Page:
Keeping a weather eye on your supply chain.
Container ships are the life blood of the global apparel and textile trade. Every year, thousands of vessels traverse the oceans loaded with billions of dollars in ready-made goods waiting to be claimed by eager consumers. The process by which these goods are transferred from ship to shore after the vessel arrives in port is equally impressive, and is contingent on that vessel being securely anchored to restrict its movement during the unloading process. While many vessels opt to moor themselves to nearby wharfs, others use the device for which this activity is named: the ship’s anchor.
One key distinction between these techniques is that while a captain can clearly see the cleat to which the vessel is moored, after an anchor and its chain drop below the surface of the water, how does the crew know what kind of environment the anchor and its chain may settle in? Will it secure itself to the sea bed as intended? Will the chain get tangled in a coral reef? Will it puncture the hull of a passing research submersible? While technological advancements allow a captain to infer things about the environment between the vessel and the sea floor, there’s no way to be sure of those conditions without strapping on a scuba suit and making your own observations.
If you’ve worked for an apparel or textile company that relies on outside production facilities to manufacture products, especially overseas facilities, then you’ve probably already ascertained my point in this article: Supply chains, like anchor chains, are a vital link to the bedrock and bottom line of your business, yet they become increasingly difficult (not to mention expensive) to monitor the longer they become.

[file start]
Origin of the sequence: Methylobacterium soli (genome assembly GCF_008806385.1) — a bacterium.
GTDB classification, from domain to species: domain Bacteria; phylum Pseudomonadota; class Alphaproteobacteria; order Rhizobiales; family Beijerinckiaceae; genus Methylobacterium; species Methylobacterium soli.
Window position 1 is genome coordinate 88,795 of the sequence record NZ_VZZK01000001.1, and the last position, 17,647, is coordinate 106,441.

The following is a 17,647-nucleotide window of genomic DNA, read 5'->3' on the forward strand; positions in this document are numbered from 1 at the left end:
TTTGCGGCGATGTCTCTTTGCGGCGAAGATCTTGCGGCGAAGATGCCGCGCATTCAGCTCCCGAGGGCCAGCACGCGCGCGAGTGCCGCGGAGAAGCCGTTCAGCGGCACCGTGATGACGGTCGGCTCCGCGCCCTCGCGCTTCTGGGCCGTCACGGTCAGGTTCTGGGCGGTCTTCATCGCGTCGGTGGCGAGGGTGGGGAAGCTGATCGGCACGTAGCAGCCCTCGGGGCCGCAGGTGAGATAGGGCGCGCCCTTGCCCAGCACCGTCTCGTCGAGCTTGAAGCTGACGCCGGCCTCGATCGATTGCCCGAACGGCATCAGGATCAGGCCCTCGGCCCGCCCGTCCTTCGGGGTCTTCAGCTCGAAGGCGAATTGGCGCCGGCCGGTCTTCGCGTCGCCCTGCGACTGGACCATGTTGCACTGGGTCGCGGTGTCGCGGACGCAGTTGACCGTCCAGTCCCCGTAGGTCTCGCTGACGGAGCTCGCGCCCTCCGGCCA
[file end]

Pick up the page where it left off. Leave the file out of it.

As a company operating in a time during which people and planet have become equally as important as profit, it is vital to know that the people working on your products at every step of the process are being treated fairly and that the facilities in which they work are safe and humane. But it’s simply resource-prohibitive for most businesses to perform the kind of consistent monitoring this process would require. This is where WRAP comes in.
Incorporated in 2000, WRAP (Worldwide Responsible Accredited Production) is an independent, objective, nonprofit team of global social compliance professionals dedicated to promoting safe, lawful, humane and ethical manufacturing around the world, through certification and education. What does that mean for supply chain security and those charged with ensuring it? It means that WRAP can be an invaluable partner in this endeavor. As our mission statement implies, we are a team of passionate social compliance professionals whose sole mission is to ensure that production facilities operate in an ethical and responsible manner.